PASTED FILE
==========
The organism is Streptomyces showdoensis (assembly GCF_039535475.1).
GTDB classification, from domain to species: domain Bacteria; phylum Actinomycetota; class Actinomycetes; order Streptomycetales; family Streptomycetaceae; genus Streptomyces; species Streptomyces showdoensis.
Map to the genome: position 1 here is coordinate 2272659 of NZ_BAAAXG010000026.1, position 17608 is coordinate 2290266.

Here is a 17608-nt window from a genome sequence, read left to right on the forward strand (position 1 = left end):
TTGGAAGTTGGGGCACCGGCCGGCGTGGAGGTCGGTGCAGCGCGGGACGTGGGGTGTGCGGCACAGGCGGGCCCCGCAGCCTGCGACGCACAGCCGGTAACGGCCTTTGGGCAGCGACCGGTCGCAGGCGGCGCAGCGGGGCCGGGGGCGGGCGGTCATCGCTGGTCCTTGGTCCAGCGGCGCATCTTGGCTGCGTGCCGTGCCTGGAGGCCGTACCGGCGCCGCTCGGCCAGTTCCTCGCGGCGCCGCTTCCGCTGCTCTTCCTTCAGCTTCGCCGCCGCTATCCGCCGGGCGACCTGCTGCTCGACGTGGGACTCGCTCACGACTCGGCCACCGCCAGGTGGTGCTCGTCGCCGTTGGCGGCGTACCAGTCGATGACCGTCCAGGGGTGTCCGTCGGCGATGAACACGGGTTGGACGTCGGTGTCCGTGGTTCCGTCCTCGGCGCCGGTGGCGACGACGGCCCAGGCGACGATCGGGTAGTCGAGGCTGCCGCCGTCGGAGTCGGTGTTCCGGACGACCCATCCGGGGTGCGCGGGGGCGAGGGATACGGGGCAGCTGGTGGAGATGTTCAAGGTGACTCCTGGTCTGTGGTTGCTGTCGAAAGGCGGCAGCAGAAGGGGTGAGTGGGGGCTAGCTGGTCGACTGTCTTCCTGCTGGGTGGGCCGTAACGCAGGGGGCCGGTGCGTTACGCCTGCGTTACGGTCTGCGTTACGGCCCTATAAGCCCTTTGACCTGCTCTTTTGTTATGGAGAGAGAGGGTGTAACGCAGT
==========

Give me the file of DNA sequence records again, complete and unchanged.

The organism is Streptomyces showdoensis (assembly GCF_039535475.1).
GTDB classification, from domain to species: domain Bacteria; phylum Actinomycetota; class Actinomycetes; order Streptomycetales; family Streptomycetaceae; genus Streptomyces; species Streptomyces showdoensis.
Map to the genome: position 1 here is coordinate 2272659 of NZ_BAAAXG010000026.1, position 17608 is coordinate 2290266.

Here is a 17608-nt window from a genome sequence, read left to right on the forward strand (position 1 = left end):
TTGGAAGTTGGGGCACCGGCCGGCGTGGAGGTCGGTGCAGCGCGGGACGTGGGGTGTGCGGCACAGGCGGGCCCCGCAGCCTGCGACGCACAGCCGGTAACGGCCTTTGGGCAGCGACCGGTCGCAGGCGGCGCAGCGGGGCCGGGGGCGGGCGGTCATCGCTGGTCCTTGGTCCAGCGGCGCATCTTGGCTGCGTGCCGTGCCTGGAGGCCGTACCGGCGCCGCTCGGCCAGTTCCTCGCGGCGCCGCTTCCGCTGCTCTTCCTTCAGCTTCGCCGCCGCTATCCGCCGGGCGACCTGCTGCTCGACGTGGGACTCGCTCACGACTCGGCCACCGCCAGGTGGTGCTCGTCGCCGTTGGCGGCGTACCAGTCGATGACCGTCCAGGGGTGTCCGTCGGCGATGAACACGGGTTGGACGTCGGTGTCCGTGGTTCCGTCCTCGGCGCCGGTGGCGACGACGGCCCAGGCGACGATCGGGTAGTCGAGGCTGCCGCCGTCGGAGTCGGTGTTCCGGACGACCCATCCGGGGTGCGCGGGGGCGAGGGATACGGGGCAGCTGGTGGAGATGTTCAAGGTGACTCCTGGTCTGTGGTTGCTGTCGAAAGGCGGCAGCAGAAGGGGTGAGTGGGGGCTAGCTGGTCGACTGTCTTCCTGCTGGGTGGGCCGTAACGCAGGGGGCCGGTGCGTTACGCCTGCGTTACGGTCTGCGTTACGGCCCTATAAGCCCTTTGACCTGCTCTTTTGTTATGGAGAGAGAGGGTGTAACGCAGT